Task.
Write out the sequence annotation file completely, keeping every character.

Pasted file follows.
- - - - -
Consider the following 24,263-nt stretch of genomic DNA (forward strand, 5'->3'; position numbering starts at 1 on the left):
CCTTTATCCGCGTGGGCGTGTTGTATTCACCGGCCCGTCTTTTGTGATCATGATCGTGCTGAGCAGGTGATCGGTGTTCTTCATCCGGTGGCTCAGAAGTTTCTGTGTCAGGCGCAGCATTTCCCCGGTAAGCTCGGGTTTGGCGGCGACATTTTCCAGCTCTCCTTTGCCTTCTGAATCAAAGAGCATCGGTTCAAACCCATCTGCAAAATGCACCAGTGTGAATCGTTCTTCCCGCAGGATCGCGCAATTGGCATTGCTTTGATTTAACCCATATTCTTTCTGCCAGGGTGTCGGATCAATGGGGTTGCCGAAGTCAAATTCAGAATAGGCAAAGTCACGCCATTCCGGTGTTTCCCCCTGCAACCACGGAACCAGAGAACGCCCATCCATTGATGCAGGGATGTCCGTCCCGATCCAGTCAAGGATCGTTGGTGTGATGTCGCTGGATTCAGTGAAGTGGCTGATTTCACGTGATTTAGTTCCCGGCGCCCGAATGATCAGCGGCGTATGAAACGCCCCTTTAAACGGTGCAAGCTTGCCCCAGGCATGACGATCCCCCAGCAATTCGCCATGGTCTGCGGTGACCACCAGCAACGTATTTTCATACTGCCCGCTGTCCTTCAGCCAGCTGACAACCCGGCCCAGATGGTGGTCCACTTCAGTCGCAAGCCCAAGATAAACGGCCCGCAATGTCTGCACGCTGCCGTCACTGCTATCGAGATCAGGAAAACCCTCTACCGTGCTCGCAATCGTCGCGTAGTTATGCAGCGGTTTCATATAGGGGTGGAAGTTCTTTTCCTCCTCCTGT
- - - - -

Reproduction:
Consider the following 24,263-nt stretch of genomic DNA (forward strand, 5'->3'; position numbering starts at 1 on the left):
CCTTTATCCGCGTGGGCGTGTTGTATTCACCGGCCCGTCTTTTGTGATCATGATCGTGCTGAGCAGGTGATCGGTGTTCTTCATCCGGTGGCTCAGAAGTTTCTGTGTCAGGCGCAGCATTTCCCCGGTAAGCTCGGGTTTGGCGGCGACATTTTCCAGCTCTCCTTTGCCTTCTGAATCAAAGAGCATCGGTTCAAACCCATCTGCAAAATGCACCAGTGTGAATCGTTCTTCCCGCAGGATCGCGCAATTGGCATTGCTTTGATTTAACCCATATTCTTTCTGCCAGGGTGTCGGATCAATGGGGTTGCCGAAGTCAAATTCAGAATAGGCAAAGTCACGCCATTCCGGTGTTTCCCCCTGCAACCACGGAACCAGAGAACGCCCATCCATTGATGCAGGGATGTCCGTCCCGATCCAGTCAAGGATCGTTGGTGTGATGTCGCTGGATTCAGTGAAGTGGCTGATTTCACGTGATTTAGTTCCCGGCGCCCGAATGATCAGCGGCGTATGAAACGCCCCTTTAAACGGTGCAAGCTTGCCCCAGGCATGACGATCCCCCAGCAATTCGCCATGGTCTGCGGTGACCACCAGCAACGTATTTTCATACTGCCCGCTGTCCTTCAGCCAGCTGACAACCCGGCCCAGATGGTGGTCCACTTCAGTCGCAAGCCCAAGATAAACGGCCCGCAATGTCTGCACGCTGCCGTCACTGCTATCGAGATCAGGAAAACCCTCTACCGTGCTCGCAATCGTCGCGTAGTTATGCAGCGGTTTCATATAGGGGTGGAAGTTCTTTTCCTCCTCCTGT